Quick access:

Go directly to content (Alt 1) Go directly to first-level navigation (Alt 2)

Symposium Designing Modernity: Architecture in the Arab World 1945-1973.

Symposium Designing Modernity: Architecture in the Arab World 1945-1973.
©Goethe-Institut Ramallah

As a part of the symposium Designing Modernity: Architecture of the Arab World 1945-1973 (Goethe-Institut Ramallah), co-founders of the Bricklab studio, Abdulrahman and. Turki Gazzaz participate in the panel discussion “Knowledge Production for modern heritage - Research” and present the project “Saudi Modern: Jeddah between 1938-1963”. Abdulrahman and Turki Gazzaz will be joined on the panel by Mercedes Volait (France), Amin Alsaden (Iraq), Mazen Haidar (Lebanon) und Susanne Bosch (Germany).

Date: 6th of May 2022
Time: 16:30-18:30 Berlin time

The symposium accompanies the release of the book Designing Modernity: Architecture in the Arab World 1945–1973 that explores modern buildings in Iraq, Lebanon, Kuwait, Syria, Palestine, Jordan, Egypt and Morocco. In ten case studies, the authors examine historical, sociopolitical, climatic and demographic aspects of a little-explored field of Arab cultural and architectural history. During a two-day symposium editors Philipp Oswalt and George Arbid will join the authors to discuss forms, networks and constellations of transculturality, the preservation and renewal of modern cultural heritage and other topics. During the evening program, the editors will present the book and discuss it together with architectural experts Tom Avermaete, Khaldun Bshara and the participants.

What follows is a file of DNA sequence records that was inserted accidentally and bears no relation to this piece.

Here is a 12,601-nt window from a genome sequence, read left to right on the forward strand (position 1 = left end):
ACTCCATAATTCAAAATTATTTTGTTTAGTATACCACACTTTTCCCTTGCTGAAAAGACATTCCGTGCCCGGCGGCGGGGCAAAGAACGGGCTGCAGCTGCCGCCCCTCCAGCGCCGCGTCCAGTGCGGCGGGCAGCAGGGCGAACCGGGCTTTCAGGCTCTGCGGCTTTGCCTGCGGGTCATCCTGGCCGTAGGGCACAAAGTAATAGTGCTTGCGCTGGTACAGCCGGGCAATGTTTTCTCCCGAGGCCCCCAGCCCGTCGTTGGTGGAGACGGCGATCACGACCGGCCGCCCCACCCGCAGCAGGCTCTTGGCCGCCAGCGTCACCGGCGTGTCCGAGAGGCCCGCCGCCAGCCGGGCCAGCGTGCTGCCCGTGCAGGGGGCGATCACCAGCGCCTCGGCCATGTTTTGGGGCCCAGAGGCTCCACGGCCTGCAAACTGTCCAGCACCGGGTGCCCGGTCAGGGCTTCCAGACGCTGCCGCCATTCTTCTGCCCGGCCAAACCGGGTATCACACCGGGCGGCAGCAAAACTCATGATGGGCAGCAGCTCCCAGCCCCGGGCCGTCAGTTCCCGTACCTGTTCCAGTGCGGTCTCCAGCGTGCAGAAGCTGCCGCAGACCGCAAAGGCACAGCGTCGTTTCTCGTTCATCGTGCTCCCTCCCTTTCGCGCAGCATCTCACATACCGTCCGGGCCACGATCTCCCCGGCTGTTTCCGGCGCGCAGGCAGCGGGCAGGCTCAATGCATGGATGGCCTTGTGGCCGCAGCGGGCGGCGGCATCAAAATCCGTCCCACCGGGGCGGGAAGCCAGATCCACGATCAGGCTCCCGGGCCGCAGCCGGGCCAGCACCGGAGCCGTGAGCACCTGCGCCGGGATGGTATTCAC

Saudi Modern is a multidisciplinary initiative founded by Jeddah-based architecture and design studio Bricklab that aims to analyze and interpret modernization through the history of the nation's urban and architectural development. As we are witnessing a period of reform in anticipation of the coveted 2030 milestone, a critical inquiry into the nation's civic, social, and economic development from its early years of modernization is instrumental. In the eight decades following the discovery of oil, human settlements across the kingdom have changed dramatically. Over merely three generations, Saudi society has trodden hastily towards modernity and witnessed a wholesale overhaul of traditional notions of civic/rural development. As their homes transitioned from mud, bricks, and stone to reinforced concrete; so has our society, its constituent communities, and respective shared values.

This project aims to unfold the narrative of modern development since the former decades of the 20th century by focusing on architecture and urbanism across the different cities, towns, and villages in the Kingdom. By studying these early interactions with modern technologies and development models, we may better understand the ideological repercussions of modernity. In doing so, we may critically assess our contemporary attitudes towards tradition and its role in reshaping our collective values.